Updated: Dec 3, 2021
A 401(k) retirement plan is an employer-sponsored savings option for employees. It allows workers to invest a portion of their paycheck before the amount earned is subject to taxes.
When you place money into the 401(k) retirement plan, then there are no tax responsibilities on the amount until you withdraw funds from the account.
The name of this retirement option comes from the part of the IRS tax code that governs this option. It began in the 1980s as a way for workers to supplement what they received in a pension. Over time, as the cost of running pensioner accounts rose, the 401(k) became the prominent method of creating a comfortable retirement.
How Does a 401(k) Plan Work?
Even though a 401(k) retirement plan receives employer sponsorship, you stay in control of the investment choices made with those funds.
Most plans provide you with different mutual funds that feature money market investments, stocks, or bonds. There are varying levels of risk that you can assume with these choices as well. One of the most popular options is to use target-date funds because the strategy becomes more conservative as you approach your retirement date.
Having a 401(k) can help you to save quite a bit for your retirement if you stick with this investment option. There are also several caveats and restrictions of which you will want to be aware to understand the entire process of saving.
How Should I Contribute to a 401(k) Retirement Plan?
A 401(k) retirement plan helps you to save for your retirement. That means you should contribute as much as you can to it while being mindful of your current expenses.
You need to keep enough funds to pay your rent or mortgage, have food, and pay down debts you might carry each month. Then you should keep an amount for entertainment purposes, vacations, and other activities that make life enjoyable.
Most employers offer a matching amount, so try to contribute enough to take advantage of this full benefit. If you do not, then you’re leaving free money on the table.
If your employer offers a 2% match and you earn $50,000 per year, then the total contribution to your 401(k) would be $1,000. Then you’d receive another $1,000 in a benefit. You can put more into your retirement if you wish, but your company would not match anything further.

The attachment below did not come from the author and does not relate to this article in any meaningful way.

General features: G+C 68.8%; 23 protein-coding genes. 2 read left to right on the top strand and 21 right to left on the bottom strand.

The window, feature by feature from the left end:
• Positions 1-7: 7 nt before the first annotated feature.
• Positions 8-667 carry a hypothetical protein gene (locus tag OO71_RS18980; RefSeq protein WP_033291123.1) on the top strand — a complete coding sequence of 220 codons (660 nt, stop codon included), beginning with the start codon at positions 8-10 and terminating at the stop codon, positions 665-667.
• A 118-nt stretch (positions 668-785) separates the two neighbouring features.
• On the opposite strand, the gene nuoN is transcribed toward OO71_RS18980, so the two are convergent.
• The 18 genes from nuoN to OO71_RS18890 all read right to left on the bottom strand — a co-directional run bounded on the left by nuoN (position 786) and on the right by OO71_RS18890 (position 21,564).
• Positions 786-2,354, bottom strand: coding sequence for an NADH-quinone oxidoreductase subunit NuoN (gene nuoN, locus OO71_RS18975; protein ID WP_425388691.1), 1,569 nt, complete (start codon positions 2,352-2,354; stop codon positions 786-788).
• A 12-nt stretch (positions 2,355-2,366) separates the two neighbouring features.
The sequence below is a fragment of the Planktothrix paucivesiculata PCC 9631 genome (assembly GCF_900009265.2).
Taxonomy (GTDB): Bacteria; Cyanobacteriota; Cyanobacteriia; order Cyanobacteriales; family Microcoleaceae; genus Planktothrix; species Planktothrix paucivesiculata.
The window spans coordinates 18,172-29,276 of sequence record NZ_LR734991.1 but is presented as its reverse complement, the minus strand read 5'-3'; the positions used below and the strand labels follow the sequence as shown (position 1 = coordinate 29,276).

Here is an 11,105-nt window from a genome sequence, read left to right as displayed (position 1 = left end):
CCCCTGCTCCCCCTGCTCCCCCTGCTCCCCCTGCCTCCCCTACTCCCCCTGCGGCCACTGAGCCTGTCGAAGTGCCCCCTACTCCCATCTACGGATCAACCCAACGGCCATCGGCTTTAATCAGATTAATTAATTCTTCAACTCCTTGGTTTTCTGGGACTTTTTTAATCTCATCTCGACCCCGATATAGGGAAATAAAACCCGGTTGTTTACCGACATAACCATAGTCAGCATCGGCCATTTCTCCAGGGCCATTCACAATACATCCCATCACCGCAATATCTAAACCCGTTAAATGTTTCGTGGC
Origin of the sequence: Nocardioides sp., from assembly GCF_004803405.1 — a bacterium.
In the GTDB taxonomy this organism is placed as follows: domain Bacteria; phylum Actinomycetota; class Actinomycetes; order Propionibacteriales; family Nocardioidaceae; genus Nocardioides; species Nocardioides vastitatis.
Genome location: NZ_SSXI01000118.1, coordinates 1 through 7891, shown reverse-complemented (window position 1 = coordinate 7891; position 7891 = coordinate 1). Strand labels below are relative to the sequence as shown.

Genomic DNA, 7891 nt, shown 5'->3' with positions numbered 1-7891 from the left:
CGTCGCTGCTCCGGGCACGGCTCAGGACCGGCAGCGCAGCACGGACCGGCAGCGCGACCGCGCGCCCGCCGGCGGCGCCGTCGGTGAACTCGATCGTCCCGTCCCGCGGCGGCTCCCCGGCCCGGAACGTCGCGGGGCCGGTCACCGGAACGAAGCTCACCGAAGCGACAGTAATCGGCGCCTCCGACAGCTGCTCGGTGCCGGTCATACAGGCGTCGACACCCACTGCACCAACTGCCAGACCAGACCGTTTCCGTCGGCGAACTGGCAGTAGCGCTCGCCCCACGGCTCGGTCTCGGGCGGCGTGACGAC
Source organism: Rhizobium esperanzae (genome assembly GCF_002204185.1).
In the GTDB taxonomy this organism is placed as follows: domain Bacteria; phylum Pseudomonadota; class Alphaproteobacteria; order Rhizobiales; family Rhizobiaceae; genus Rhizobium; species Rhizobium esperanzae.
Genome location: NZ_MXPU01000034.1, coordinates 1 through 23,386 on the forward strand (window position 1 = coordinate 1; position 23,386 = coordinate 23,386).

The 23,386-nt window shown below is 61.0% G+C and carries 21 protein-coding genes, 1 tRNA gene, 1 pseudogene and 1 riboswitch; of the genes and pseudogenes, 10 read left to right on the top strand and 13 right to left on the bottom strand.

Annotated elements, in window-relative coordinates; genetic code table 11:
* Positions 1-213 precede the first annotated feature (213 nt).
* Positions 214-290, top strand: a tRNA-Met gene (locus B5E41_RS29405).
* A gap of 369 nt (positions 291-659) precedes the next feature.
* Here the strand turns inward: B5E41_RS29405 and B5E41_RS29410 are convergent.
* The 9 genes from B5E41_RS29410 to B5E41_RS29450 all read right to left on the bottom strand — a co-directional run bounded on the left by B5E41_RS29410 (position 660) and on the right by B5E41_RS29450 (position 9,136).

Most businesses allow you to enroll in their 401(k) retirement plan right away. Some employers might make new workers wait for up to a year to join.
401(k) Restrictions to Consider Before Investing
Most employers hire an administrator to oversee all of the 401(k) plans. You’ll receive updates from this organization about your account and its overall performance. These firms will help you with your paperwork, facilitate investment requests, and maintain the integrity of your account.
Employers typically match a small portion of your salary as a benefit when signing up for a 401(k) retirement plan. Most matches are between 1% to 4%, although they can be significantly higher in some professions. There may be a vesting period that acts as an insurance policy against having workers leaving the company. You might need to wait between 6-36 months (and sometimes longer) to have access to the extra funds.
The maximum contribution amount to a 401(k) in 2019 is $19,000 for the entire year. That figure covers all elective salary deferrals and after-tax contributions.
Employers can contribute as well, but there is a $56,000 limit on combined contributions.
Anyone age 50 or over qualifies for what is called a “catch-up contribution” to their 401(k) retirement plan too. This stipulation allows you to contribute an additional $6,000 per year to the account.
These limits are also in place for most 457 and 403(b) retirement plans, along with the Thrift Savings Plan from the federal government.
What Happens If My Company Goes Out of Business?
If the financial situation of your employer is questionable, then your 401(k) receives protection. The funds in that account are off-limits if your employer goes under. The retirement plan will terminate, giving you the option to roll the money over into a different account, such as a traditional IRA.
You can also access the funds in your 401(k) at any time. Hardship withdrawals and loans are permissible if you run into financial trouble. If you need the money and don’t want one of those options, then there is a 10% early withdrawal penalty and the funds qualify for state and federal income taxes.
If the traditional contribution method doesn’t feel appropriate for your finances, then a Roth 401(k) is an alternative to consider. Because your contributions are made with after-tax money, you’ll have free access to the account if you’ve held it for at least five years. There are no taxes paid upon withdrawal either.